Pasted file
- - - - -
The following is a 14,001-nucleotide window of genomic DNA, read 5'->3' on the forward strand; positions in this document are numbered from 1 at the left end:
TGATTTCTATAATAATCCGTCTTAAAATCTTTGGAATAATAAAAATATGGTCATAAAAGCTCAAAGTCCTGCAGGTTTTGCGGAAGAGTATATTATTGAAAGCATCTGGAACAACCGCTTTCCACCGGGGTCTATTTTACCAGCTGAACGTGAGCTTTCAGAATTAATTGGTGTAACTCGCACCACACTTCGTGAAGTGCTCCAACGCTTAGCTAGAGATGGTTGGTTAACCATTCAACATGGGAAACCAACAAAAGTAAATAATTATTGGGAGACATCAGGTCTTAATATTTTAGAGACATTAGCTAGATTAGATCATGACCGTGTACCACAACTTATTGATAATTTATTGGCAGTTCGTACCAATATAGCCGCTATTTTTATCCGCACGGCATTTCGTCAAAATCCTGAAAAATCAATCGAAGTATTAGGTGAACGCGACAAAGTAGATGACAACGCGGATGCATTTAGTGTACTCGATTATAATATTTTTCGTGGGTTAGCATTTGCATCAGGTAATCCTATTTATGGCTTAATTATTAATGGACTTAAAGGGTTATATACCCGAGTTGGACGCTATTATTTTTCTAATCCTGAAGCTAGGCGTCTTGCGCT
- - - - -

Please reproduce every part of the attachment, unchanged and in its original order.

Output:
The following is a 14,001-nucleotide window of genomic DNA, read 5'->3' on the forward strand; positions in this document are numbered from 1 at the left end:
TGATTTCTATAATAATCCGTCTTAAAATCTTTGGAATAATAAAAATATGGTCATAAAAGCTCAAAGTCCTGCAGGTTTTGCGGAAGAGTATATTATTGAAAGCATCTGGAACAACCGCTTTCCACCGGGGTCTATTTTACCAGCTGAACGTGAGCTTTCAGAATTAATTGGTGTAACTCGCACCACACTTCGTGAAGTGCTCCAACGCTTAGCTAGAGATGGTTGGTTAACCATTCAACATGGGAAACCAACAAAAGTAAATAATTATTGGGAGACATCAGGTCTTAATATTTTAGAGACATTAGCTAGATTAGATCATGACCGTGTACCACAACTTATTGATAATTTATTGGCAGTTCGTACCAATATAGCCGCTATTTTTATCCGCACGGCATTTCGTCAAAATCCTGAAAAATCAATCGAAGTATTAGGTGAACGCGACAAAGTAGATGACAACGCGGATGCATTTAGTGTACTCGATTATAATATTTTTCGTGGGTTAGCATTTGCATCAGGTAATCCTATTTATGGCTTAATTATTAATGGACTTAAAGGGTTATATACCCGAGTTGGACGCTATTATTTTTCTAATCCTGAAGCTAGGCGTCTTGCGCT